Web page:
Clay Oven - Page 2

Church of the holy tandoor
Photo by Rory McNamara

You would expect a place called Clay Oven to have a pretty good version, since a tandoor is a clay oven, and Clay Oven's version ($9.95 for a half bird) is exemplary, very tender and juicy, with the requisite reddish pink color (from the seasoned yogurt marinade), presented on a sizzling iron platter with slivers of onion and quartered lemons.

But we were pleased too to find tandoori chicken meat turning up in a dish called chicken makhai ($10.95): chunks of boneless flesh swimming in a voluptuous, spicy sauce very similar to that of chicken tikka masala. The restaurant offers this latter preparation too ($11.95), the only difference being ... well, we couldn't really detect any difference. If you're concerned about the heat factor, incidentally, you needn't worry, since the kitchen will tune the food's fieriness to your specification.

Vegetarian dishes, as is typical at South Asian restaurants, are more than sufficient if you are a shunner of flesh. Saag paneer ($8.95) struck us as unusually and agreeably creamy, with a heavy allotment of white cheese, while chana masala ($7.95) — chickpeas cooked in a spicy gravy — was rich in said gravy, which helped allay any sense of dryness. (Chickpeas can be chalky.) Rice, of course, is offered to help capture the sauces of all of these dishes, but the breads work just as nicely, from a simple, well-blistered naan ($1.95) to a whole-wheat chapati ($1.50) glistening with oil.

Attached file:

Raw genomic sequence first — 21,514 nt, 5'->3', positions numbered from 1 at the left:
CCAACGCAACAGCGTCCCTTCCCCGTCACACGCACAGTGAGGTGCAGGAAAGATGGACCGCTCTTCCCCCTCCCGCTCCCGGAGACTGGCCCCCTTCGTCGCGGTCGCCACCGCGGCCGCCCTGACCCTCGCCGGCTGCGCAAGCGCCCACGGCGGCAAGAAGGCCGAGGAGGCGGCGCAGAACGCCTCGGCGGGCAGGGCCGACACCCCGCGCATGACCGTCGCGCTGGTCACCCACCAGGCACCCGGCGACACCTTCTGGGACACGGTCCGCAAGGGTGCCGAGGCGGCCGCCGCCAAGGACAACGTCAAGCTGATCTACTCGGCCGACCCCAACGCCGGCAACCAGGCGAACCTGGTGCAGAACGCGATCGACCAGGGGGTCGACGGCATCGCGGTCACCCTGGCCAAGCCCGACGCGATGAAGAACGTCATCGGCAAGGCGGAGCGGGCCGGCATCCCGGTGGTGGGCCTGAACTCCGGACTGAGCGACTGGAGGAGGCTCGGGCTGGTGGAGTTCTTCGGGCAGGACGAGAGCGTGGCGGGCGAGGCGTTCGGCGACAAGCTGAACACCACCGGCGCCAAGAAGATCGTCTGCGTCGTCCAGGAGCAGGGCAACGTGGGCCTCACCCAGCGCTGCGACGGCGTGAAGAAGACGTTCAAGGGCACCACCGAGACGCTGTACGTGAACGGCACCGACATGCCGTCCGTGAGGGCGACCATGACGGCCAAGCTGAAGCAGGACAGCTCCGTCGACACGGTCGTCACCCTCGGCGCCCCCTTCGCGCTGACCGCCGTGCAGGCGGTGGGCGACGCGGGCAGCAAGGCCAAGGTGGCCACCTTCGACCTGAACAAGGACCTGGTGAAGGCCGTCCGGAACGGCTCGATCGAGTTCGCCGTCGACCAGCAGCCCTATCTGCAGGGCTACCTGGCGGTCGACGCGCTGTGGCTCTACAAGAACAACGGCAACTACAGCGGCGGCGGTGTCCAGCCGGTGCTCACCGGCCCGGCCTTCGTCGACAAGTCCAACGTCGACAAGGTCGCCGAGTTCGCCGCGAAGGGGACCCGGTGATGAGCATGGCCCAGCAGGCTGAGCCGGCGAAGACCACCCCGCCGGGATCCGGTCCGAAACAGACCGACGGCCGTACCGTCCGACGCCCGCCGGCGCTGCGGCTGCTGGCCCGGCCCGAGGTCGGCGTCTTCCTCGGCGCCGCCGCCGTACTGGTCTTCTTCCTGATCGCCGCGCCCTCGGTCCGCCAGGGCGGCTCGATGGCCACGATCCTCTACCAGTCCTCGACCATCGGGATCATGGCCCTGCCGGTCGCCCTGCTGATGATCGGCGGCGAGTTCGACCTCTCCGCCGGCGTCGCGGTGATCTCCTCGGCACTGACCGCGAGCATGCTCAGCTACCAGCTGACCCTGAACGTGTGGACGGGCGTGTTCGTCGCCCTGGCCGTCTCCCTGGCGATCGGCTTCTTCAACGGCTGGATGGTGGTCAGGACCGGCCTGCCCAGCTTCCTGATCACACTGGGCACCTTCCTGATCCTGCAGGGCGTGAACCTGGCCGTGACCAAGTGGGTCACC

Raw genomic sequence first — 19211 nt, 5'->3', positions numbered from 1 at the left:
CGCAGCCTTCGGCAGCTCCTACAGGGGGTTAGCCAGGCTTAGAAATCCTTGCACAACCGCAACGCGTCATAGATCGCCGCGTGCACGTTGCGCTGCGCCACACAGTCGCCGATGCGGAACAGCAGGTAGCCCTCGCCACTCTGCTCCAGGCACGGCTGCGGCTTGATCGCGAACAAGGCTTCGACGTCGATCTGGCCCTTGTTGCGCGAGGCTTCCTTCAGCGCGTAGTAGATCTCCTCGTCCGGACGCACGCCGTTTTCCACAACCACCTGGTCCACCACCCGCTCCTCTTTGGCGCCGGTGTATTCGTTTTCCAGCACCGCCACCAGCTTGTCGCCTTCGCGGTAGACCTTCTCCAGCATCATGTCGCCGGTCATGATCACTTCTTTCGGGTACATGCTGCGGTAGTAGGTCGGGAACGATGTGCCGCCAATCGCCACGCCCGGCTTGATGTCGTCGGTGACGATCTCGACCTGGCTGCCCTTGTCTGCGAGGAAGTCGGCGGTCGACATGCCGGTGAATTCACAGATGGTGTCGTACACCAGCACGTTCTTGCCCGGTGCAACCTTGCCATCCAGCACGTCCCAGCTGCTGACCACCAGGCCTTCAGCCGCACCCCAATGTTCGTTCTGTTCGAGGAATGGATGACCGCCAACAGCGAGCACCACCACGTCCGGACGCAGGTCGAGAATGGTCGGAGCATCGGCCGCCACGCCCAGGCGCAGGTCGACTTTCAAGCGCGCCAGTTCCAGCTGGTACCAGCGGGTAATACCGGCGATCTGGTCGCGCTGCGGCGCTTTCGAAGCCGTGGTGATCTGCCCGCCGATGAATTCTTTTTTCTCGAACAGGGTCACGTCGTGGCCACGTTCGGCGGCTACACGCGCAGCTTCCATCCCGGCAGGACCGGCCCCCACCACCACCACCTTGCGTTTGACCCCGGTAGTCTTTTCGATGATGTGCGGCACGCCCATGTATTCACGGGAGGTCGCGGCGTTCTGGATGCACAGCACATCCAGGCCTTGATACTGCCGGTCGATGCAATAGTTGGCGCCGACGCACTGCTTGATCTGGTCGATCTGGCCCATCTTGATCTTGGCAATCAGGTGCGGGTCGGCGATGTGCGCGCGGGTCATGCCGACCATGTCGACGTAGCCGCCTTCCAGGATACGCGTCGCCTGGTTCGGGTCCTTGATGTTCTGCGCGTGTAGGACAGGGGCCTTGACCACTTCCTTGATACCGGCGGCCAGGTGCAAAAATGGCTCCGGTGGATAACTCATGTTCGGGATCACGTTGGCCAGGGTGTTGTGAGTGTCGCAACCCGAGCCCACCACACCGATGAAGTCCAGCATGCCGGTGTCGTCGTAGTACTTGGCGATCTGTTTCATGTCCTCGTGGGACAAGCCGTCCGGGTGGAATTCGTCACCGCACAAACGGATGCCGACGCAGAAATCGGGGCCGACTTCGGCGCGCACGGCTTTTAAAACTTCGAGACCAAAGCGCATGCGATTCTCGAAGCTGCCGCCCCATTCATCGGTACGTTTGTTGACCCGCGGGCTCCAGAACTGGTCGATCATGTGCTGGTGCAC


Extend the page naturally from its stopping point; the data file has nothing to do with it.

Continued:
Some of the humblest of dishes were among the most memorable. A cucumber salad ($2.75) turned out not to be a yogurty raita (though raita is available) but instead a heap of peeled coins sprinkled with salt and curry powder. And mulligatawny soup ($3.50), a hearty combination of shredded chicken and rice, was Soup Nazi–worthy, though served in a dainty little bowl. Ordinarily I might have hoped for a slightly bigger serving, but the world is not ordinary in the wake of Thanksgiving. So: two cheers yet again for little bowls of soup, and a dessert menu (of such usual suspects as rice pudding and saffron ice cream) from which one can abstain with a clear conscience. *


Lunch: daily, 11 a.m.–3 p.m. Dinner: daily, 4–10 p.m.

1689 Church, SF

(415) 826-2400

Beer and wine


Not noisy

Wheelchair accessible

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